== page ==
When we last looked at Danske Bank, the Danish lender was at the center of what has been dubbed the world’s largest, $220 billion money-laundering scandal that allegedly involved Russians transferring funds offshore in violation of European regulations (it also involved the chronically criminal Deutsche Bank). Then, two months ago, the scandal took a lethal turn when the CEO of the bank’s Estonia branch was found dead in a still-unexplained suicide. Now, we learn of yet another bizarre twist in what some have dubbed the biggest dirty money scandal of all time: the Danish lender was offering gold bars to wealthy clients to help them keep their fortunes hidden.
According to Bloomberg, the bank’s Estonian branch – whose CEO committed suicide – which was already wiring billions of client dollars to offshore accounts, told a select group of mostly Russian customers some time around 2012, that they could now also convert their money into gold bars and coins.
So for those asking the benefits of holding money in physical gold instead of fiat (or crypto), here is the answer: aside from offering a hedge against risk, Danske presented gold as a way for clients to achieve “anonymity,” according to the documents. More importantly, the bank said that using gold ensured “portability” of assets, according to an internal presentation dated June 2012.
As one would expect, the gold/money-laundering service did not come cheap: Danske charged a fee of 0.5% on larger orders, while smaller orders had a commission of as much as 4%.
This is the first time we learn that Danske offered such “services” – in the bank’s own report on its non-resident unit, the bank listed the services it provided to clients. Aside from payments, these included setting up foreign-exchange lines, as well as bond and securities trading. The bank didn’t list the sale of gold bars.
While it’s not known how much gold Danske managed to sell while the now defunct Estonian unit was still running, an internal email seen by Bloomberg revealed that at least some clients used the service. Local private banking clients were also offered the service.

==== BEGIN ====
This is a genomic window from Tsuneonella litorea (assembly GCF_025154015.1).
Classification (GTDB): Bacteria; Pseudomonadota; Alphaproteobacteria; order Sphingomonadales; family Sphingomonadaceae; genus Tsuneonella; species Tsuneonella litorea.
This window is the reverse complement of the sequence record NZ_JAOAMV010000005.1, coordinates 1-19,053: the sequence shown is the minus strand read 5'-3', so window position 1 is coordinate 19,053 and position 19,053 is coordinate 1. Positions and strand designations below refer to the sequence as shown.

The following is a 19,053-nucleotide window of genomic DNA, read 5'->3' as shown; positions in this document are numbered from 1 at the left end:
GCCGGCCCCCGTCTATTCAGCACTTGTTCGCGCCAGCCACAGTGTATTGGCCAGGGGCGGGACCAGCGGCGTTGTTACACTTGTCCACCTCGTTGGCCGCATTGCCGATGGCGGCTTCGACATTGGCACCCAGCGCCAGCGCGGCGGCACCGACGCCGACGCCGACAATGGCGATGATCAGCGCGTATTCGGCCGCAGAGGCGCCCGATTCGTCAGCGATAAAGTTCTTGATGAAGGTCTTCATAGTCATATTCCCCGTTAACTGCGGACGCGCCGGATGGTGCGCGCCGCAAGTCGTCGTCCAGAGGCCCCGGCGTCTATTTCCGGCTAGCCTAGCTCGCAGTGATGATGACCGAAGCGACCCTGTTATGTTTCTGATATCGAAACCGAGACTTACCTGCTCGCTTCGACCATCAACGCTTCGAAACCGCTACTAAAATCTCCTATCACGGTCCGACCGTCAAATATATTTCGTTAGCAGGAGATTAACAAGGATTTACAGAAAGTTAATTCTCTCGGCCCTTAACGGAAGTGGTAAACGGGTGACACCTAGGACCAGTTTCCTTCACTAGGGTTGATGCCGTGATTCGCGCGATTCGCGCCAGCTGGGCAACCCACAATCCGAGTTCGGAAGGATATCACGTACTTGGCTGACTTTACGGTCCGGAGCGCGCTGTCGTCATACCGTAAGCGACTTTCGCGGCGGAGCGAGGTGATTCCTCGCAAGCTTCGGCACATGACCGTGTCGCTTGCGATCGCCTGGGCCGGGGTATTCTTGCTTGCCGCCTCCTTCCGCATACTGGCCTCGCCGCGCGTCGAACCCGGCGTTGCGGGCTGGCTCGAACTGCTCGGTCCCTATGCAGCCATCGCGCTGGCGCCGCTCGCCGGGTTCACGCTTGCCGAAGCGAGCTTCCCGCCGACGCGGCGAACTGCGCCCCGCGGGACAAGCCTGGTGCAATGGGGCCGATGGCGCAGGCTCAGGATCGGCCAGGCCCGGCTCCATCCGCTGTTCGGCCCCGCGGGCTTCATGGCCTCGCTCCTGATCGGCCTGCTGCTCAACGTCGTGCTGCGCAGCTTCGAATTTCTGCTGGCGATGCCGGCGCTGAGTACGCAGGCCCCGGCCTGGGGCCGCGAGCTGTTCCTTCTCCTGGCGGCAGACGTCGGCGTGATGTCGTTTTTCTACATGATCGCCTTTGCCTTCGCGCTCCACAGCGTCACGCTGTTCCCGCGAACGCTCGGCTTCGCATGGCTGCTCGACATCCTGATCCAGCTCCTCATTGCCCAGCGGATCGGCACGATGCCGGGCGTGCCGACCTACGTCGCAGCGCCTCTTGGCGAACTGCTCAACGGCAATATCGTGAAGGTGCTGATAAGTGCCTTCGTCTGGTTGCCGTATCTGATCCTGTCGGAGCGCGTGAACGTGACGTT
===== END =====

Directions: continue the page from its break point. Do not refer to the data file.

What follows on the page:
Furthermore, for gold bars weighing 250 grams or more, Danske clients could obtain the precious metal without a sealed pack or paper certificates. Bloomberg adds that anti-money laundering approval was needed before customers could collect the gold, but such approvals weren’t necessary if the gold was kept in long-term storage, according to the documents.
The report goes on to note that the alleged “gold laundering” service – somewhat similar to the Turkey-Dubai-Iran PetroGold Triangle that emerged in 2012 as a means by which Iran evaded the Western blockade – was no longer offered after 2013, when the price of gold tumbled. A bank presentation dated from June 2012, when gold was trading close to an all-time high, told clients that “the product is not being advertised publicly or in the media.”
Additional documents revealed that Danske’s Estonian branch sourced its gold from two partners, depending on the size of orders. One partner handled orders that exceeded 300,000 euros, equivalent to 6 kilograms at the time, and bought the gold from the Austrian mint; the other was used for smaller orders, according to the presentation, which didn’t name the suppliers.
Some of the documents promoting gold bars are signed by Howard Wilkinson, the whistleblower who brought the Danske Bank laundering scandal into the public light. His lawyer, Stephen Kohn, didn’t immediately comment on the matter when contacted by Bloomberg.
As reported previously, Danske Bank is currently investigated by the Department of Justice and the Securities and Exchange Commission in the U.S. In Europe, it’s the target of criminal probes by prosecutors in Denmark, Estonia and France, according to Bloomberg. The bank has also had several class-action lawsuits brought against it, and its former chief executive officer, Thomas Borgen, is under preliminary criminal investigation in Denmark, along with many other former directors at Danske.
As an aside, gold has traditionally played a special role in the “historic ties” between Russia and Estonia, which was swallowed by the Soviet Union in 1940 after it gained independence following WWI, and which communists participating in the Russian revolution used as a bridge to channel vast quantities of gold taken from the murdered family of Czar Nicholas II into the West.
In the early 1920s, about 700 tons of Czarist coins dodged a western blockade by passing through Tallinn with the knowledge of the country’s leaders, before heading for Scandinavia and the U.K. It now appears that Russian elite may have used the same path.
It remains unclear who bought the Danske gold, or where it now resides.